Portishead, “Third” (Mercury) [3 STARS]
The collaboration of an unlikely trio of gloomy Brits—sonic wizard Geoff Barrow, jazz guitarist Adrian Utley and hypnotic chanteuse Beth Gibbons—Portishead scored the biggest commercial success of any of the bands to emerge from Northern England in the mid-’90s with the mixture of hip-hop rhythms and psychedelic ambience dubbed “trip-hop,” one of those pointlessly limiting genre constructions so beloved of English rock critics. “Trip hop died on April 29, 2008, in Portishead, North Somerset, England, after a long illness,” an addlepated reviewer recently bemoaned in Salon. “The funeral service has been released in the form of a CD by the band, titled ‘Third.’”
Nonsense. Of course artists as inventive as these or fellow travelers Tricky and Massive Attack have moved on and expanded, just as the Beastie Boys progressed from fighting for your right to party to hanging at “Paul’s Boutique,” and the genre and us are the better for it. Last heard taking a distinct wrong turn on a live album recorded with the New York Philharmonic in 1997, Portishead returns after its decade-long silence with the proper follow-up to “Dummy” (1994) and its self-titled 1997 release, and fans will be happy to hear that it’s still making party music for melancholics. But the band’s sonic palette and its mood have changed considerably.
Gone are the old spaghetti western soundtrack nods; in their place, the warm analog baths of vintage synthesizers at one extreme and beyond-minimalist folk/jazz respites at the other. Together with much more diverse industrial rhythms, it all combines to provide the soundtrack for a much edgier and more urgent kind of dark night of the soul musing: Less languid, Gibbons now also seems less worried about the state of her soul than the plight of our war-torn, environmentally trashed globe.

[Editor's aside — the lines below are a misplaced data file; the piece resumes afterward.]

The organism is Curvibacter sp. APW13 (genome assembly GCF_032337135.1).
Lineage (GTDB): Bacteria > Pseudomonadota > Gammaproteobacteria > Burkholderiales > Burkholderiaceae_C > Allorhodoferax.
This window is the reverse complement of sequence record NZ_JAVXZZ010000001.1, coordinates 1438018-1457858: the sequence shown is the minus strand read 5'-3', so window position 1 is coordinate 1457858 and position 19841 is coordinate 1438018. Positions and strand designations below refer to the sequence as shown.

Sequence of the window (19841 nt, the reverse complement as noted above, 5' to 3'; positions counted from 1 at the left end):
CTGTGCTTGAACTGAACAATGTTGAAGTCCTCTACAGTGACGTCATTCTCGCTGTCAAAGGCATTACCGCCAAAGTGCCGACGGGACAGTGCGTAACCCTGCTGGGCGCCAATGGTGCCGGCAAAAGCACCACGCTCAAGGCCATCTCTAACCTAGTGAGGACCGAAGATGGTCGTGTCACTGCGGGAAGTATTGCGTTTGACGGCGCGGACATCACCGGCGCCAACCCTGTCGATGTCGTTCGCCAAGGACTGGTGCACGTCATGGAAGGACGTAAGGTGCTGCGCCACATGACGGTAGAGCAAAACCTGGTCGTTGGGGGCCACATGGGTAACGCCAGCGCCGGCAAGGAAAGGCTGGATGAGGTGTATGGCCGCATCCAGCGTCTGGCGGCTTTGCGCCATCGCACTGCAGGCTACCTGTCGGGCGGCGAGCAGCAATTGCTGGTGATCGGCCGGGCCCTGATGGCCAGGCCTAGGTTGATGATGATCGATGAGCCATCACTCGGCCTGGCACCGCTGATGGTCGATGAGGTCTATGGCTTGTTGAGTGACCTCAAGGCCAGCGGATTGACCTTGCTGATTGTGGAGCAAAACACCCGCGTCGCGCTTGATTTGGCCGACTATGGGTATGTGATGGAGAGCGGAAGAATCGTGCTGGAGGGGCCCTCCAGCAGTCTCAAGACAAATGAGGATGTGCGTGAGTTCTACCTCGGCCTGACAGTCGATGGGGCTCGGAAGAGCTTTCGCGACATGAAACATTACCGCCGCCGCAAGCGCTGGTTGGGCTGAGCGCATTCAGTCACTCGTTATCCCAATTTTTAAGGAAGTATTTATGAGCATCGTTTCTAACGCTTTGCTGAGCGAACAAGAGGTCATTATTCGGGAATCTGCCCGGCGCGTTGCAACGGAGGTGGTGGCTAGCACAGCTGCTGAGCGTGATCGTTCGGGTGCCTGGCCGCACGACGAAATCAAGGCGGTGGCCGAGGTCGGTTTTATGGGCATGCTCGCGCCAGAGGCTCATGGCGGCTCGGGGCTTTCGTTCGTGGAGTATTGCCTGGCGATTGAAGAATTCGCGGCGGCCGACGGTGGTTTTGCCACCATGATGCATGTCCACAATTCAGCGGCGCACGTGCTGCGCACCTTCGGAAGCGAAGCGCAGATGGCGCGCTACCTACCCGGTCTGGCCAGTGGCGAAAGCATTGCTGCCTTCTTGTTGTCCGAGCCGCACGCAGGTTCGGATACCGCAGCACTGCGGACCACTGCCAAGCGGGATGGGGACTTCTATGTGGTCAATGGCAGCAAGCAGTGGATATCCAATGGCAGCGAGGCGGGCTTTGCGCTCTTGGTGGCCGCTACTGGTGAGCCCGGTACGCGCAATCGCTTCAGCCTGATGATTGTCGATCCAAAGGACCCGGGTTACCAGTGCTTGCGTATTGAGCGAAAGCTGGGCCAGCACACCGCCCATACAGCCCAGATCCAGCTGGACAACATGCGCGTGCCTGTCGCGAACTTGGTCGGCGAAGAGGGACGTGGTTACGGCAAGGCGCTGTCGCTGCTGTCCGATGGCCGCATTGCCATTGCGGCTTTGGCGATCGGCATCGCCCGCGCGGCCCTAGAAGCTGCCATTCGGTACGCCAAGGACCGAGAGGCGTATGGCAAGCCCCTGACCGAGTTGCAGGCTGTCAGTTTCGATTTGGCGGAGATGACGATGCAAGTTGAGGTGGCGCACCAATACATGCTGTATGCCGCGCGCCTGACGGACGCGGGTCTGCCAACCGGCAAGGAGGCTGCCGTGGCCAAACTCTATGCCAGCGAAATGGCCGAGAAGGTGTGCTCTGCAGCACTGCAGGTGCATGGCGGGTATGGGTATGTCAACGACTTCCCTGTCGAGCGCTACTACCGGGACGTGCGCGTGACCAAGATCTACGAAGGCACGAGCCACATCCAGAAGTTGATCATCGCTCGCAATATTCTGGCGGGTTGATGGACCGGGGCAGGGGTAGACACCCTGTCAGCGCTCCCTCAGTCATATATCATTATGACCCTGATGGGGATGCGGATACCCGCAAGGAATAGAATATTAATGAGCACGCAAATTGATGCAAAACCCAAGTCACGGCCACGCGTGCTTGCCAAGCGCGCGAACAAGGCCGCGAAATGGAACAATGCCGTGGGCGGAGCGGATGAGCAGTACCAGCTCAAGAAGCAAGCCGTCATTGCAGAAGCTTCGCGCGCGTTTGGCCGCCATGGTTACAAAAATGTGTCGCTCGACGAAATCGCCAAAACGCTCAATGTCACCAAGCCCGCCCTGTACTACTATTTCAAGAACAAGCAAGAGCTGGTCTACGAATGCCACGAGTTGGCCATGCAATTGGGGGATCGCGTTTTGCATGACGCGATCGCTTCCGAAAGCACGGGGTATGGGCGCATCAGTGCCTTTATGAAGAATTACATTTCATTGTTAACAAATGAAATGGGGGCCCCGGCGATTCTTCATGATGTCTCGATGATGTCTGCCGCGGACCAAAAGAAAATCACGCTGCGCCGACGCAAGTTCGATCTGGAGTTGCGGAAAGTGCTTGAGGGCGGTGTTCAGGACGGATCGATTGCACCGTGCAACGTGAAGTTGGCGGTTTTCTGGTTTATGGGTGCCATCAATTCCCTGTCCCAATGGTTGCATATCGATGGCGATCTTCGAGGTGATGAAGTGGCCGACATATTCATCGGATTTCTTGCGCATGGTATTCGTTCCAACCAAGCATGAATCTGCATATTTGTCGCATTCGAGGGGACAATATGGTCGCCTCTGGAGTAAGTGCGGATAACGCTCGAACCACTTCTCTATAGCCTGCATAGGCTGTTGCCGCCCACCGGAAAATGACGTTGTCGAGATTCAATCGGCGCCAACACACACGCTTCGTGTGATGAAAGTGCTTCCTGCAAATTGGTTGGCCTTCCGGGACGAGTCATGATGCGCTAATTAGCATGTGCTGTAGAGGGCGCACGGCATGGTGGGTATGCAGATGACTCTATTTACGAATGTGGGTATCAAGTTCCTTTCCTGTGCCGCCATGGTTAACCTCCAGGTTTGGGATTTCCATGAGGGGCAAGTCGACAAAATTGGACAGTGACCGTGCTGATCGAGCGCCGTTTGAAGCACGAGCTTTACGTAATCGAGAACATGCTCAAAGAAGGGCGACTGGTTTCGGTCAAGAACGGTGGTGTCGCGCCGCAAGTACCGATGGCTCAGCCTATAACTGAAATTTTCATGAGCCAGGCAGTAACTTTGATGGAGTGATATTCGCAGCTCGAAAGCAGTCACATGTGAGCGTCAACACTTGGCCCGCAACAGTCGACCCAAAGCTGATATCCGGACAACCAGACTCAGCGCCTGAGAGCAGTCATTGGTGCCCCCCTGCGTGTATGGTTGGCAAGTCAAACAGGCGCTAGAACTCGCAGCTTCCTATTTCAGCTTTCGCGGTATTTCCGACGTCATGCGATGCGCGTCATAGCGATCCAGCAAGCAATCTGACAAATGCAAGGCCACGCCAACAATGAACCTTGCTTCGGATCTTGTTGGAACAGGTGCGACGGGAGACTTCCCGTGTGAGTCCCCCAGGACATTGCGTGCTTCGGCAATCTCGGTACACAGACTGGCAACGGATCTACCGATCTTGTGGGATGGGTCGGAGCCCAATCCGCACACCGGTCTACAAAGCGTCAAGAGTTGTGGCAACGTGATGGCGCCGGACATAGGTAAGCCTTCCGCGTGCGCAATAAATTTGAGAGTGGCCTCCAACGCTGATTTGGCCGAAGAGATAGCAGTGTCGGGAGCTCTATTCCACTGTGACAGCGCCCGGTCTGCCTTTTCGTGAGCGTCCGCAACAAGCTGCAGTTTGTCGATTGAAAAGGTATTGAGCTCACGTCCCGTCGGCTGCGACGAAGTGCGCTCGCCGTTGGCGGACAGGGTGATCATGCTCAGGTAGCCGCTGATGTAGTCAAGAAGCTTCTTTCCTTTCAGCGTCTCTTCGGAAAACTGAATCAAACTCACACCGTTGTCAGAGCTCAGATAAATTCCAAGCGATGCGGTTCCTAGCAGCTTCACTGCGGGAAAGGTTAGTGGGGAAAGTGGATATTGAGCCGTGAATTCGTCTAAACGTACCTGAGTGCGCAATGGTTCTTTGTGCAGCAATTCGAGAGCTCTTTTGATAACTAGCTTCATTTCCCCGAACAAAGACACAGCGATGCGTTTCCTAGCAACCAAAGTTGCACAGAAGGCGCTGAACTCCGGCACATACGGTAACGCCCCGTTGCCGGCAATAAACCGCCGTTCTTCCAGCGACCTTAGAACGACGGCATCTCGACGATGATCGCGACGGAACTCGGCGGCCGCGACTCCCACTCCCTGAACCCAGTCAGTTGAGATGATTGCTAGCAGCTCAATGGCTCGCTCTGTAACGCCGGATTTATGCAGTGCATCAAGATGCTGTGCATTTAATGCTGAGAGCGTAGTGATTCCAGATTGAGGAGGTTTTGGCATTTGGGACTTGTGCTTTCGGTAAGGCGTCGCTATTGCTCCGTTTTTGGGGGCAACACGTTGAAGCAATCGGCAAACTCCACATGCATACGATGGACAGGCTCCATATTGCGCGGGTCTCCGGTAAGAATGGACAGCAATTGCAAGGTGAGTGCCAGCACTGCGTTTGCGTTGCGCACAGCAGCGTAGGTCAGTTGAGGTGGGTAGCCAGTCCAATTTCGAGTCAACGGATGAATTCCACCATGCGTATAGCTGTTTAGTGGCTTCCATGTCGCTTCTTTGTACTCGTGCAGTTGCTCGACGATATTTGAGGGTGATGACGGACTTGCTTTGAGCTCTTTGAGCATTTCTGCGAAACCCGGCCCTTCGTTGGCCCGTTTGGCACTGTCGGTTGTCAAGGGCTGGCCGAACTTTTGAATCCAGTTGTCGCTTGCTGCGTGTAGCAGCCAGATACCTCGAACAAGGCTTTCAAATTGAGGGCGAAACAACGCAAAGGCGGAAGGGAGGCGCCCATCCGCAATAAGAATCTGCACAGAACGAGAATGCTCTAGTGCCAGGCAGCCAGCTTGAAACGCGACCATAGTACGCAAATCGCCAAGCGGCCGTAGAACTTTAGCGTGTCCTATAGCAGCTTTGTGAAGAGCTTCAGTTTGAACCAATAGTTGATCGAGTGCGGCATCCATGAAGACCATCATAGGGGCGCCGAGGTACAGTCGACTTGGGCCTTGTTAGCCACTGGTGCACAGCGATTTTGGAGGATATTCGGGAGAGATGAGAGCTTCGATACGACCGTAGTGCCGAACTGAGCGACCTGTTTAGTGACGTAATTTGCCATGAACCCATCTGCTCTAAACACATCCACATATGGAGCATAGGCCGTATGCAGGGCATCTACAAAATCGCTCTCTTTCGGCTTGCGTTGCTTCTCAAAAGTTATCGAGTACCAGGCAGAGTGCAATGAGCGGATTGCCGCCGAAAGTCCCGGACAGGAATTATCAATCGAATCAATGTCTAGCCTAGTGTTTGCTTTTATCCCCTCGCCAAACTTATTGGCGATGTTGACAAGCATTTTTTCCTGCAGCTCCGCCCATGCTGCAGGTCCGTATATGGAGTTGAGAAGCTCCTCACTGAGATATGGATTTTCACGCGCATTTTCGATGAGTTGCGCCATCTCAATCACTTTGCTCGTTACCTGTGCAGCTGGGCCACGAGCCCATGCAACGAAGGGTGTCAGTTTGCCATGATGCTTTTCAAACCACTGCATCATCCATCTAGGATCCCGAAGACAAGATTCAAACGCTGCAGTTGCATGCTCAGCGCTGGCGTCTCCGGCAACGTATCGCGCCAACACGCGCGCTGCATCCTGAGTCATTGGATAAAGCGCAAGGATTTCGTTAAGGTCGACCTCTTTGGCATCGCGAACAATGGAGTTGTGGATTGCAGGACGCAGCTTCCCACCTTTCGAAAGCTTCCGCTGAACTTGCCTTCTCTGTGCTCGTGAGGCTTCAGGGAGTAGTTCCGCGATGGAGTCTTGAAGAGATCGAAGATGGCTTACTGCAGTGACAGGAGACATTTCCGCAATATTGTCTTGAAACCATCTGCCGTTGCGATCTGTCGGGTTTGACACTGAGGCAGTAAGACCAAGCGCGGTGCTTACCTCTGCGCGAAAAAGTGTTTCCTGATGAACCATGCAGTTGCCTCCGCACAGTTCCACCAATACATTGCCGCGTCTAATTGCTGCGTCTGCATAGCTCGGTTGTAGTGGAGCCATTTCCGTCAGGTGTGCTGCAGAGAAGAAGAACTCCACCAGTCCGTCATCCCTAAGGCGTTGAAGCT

This does not make for easy listening, but that won’t stop baristas from playing it in their chain outlets—and the music will be all the more powerful for that irony.
HIP-HOP: The Roots, "Rising Down" (Def Jam) ¼¼¼Long hailed as the best live band in hip-hop, the Roots are different things to different listeners. They're the Bonnaroo-friendly jam band known for playing three-hour sets. They're the showcase for versatile producer and drummer Ahmir "?uestlove" Thompson, who's worked with artists as diverse as D'Angelo, Erykah Badu, John Mayer and Hank Williams III, and who even mastered the shopping-mall anthem with "Birthday Girl," the new bonus track featuring Fall Out Boy's Patrick Stump. But most importantly, they're the unapologetic community activists who've now crafted eight powerful, if inconsistent, albums of musically inventive, lyrically challenging hip-hop.
In the studio, the band always has suffered from the tension between commercial concerns and political convictions, and it hasn't really hit the right balance since the masterful "Things Fall Apart" in 1999. This time, having disposed of commercial worries with "Birthday Girl," the politics are more hardcore than ever, from the title (a nod to a seven-volume treatise on violence) to the album art (a Southern propaganda poster called "Negro Rule" from the 1890s) to lyrics by co-founder Tariq "Black Thought" Trotter and guests including Talib Kweli, Mos Def and Common that take on, among other things, black teenage nihilism, ghetto youth serving as cannon fodder, global warming and the limits of technology ("Does a computer chip have an astrology?/And when it f--- up, does it give you an apology?").
An edgy, unsettling vibe permeates most of the grooves, building to resolution with the disc-closing, emotionally uplifting "Rising Up." But as on the collective's last few albums, the mood is sometimes shattered by pointless detours -- snippets of a taped conversation railing at the group's old label or lyrical complaints about the vapidity of BET -- as well as scattered rhymes that just aren't up to the overall quality of the rest ("Between the greenhouse gasses/Mother Nature's spinning off its axis").